Communities Visual Arts

Photos From a Distance Capture This Moment

Pandemic Photos

(Clockwise from top left) Zac McMakin, lead vocalist for Cloud City Caskets. Photo by Heather Burditt; Dr. Jessica Drake. Photo by Brittany Sisk; Betsey-Rose Weiss, owner of American Folk Art and Framing. Photo by Brittany Sisk; Photo by Brittany Sisk

By Emma Castleberry

Two Asheville photographers are working to document the historic era of COVID-19 in our community. Brittany Sisk, owner and principal photographer at and, was inspired to start her Pandemic Porch Portrait Project as a means of survival during a financially trying time. “The wedding and portrait photography industry has been financially decimated by this pandemic,” Sisk says. The project began with Sisk’s friends and neighbors and rapidly expanded to include photojournalistic portraits of families within the Asheville community, paying special tribute to the heroes like medical and emergency professionals. It then expanded further to include profiles of small business owners and nonprofits. “Almost overnight, it took on a life of its own,” says Sisk. “It’s been a little overwhelming and unbelievable.”

Sisk says the pandemic portraits are, obviously, very different from the more fine-art images she’s used to creating with her clients. “These portraits are a more raw, photojournalistic look at my community,” she says. “Locations aren’t pre-selected; timing for the best, most flattering lighting isn’t considered; nothing is perfectly styled or posed. The idea for the project is to capture your family or business/organization as you really are, right now, in this moment. As a professional photographer, I believe that it is my responsibility to document this moment in the living history of our community.”

When Brad Wilson learned about Sisk’s photo project, COVID-19 was on the rise. “As a healthcare provider,” he says, “I was uncertain about how bad the outbreak would be, if would I contract the COVID-19 virus and, if I did, would I survive? I felt that this photo project would not only give me the opportunity to support a local artist, but would also give me and my family an opportunity for what could be our last family photo together.” Wilson, who has grown up in Asheville and seen it through many eras of change, says projects like this one are vital pieces of history. “This photography project will be a catalogue of living images representing the diversity and inclusion that is the Asheville community,” he says.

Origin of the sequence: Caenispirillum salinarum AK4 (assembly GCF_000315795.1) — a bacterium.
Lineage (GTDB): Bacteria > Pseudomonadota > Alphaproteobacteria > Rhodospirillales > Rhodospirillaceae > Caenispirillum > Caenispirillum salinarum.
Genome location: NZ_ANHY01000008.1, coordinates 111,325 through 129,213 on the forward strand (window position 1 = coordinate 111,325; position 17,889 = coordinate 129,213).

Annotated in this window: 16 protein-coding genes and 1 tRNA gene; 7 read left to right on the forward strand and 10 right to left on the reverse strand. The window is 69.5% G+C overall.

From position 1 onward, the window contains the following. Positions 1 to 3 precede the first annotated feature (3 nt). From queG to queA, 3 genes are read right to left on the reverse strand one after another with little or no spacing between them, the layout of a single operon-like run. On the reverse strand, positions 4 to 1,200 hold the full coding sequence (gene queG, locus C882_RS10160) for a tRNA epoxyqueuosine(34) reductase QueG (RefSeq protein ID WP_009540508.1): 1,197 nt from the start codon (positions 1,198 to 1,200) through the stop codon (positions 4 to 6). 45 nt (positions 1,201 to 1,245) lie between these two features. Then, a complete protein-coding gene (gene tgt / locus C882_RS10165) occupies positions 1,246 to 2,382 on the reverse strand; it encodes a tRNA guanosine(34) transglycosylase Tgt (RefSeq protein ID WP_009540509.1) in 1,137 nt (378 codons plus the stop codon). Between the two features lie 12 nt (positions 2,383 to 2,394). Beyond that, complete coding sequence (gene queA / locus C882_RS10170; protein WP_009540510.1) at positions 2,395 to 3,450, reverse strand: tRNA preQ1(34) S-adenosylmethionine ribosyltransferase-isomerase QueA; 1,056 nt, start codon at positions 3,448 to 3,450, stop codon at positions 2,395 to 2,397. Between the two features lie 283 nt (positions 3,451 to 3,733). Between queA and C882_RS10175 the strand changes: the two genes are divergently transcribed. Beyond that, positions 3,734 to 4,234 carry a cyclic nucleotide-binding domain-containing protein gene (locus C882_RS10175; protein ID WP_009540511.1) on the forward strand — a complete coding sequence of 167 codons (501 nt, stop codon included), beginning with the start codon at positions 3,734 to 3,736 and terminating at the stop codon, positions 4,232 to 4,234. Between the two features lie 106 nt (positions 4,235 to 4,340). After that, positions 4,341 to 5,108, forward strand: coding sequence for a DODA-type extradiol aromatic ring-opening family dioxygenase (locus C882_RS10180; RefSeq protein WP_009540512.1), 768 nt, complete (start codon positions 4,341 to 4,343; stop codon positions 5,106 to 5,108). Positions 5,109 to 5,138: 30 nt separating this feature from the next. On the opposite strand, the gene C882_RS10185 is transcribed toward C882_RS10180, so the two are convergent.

Heather Burditt has been a photographer for twenty years, but she had just started live music photography before the pandemic hit. Now, she has partnered with the WNC Original Music Facebook group to document musicians in isolation at home. The photo-journalism project is free of charge for the musicians and Burditt includes a short interview with the photos. “I wanted the photos to be relatable but also have a documentary feel which is why I chose black-and-white,” she says. “Sometimes they smile, or look away, or engage with an animal or child, just like in person. This project has allowed musicians to be seen and heard in a different way.”

Zachary McMakin, the singer/guitarist in Cloud City Caskets, was one of Burditt’s subjects. “Heather’s project allows musicians to say, ‘Hey, we are still here,’” he says. “It’s also a quick glimpse of the other side of musicians you never see unless you are personal friends with them—their home life. A lot of us learned to play and sing on porches, so in a lot of ways this is getting back to basics. But mostly, her porch photos are a snapshot of how everyone in the world is being forced to look at everyone else: from a distance.”

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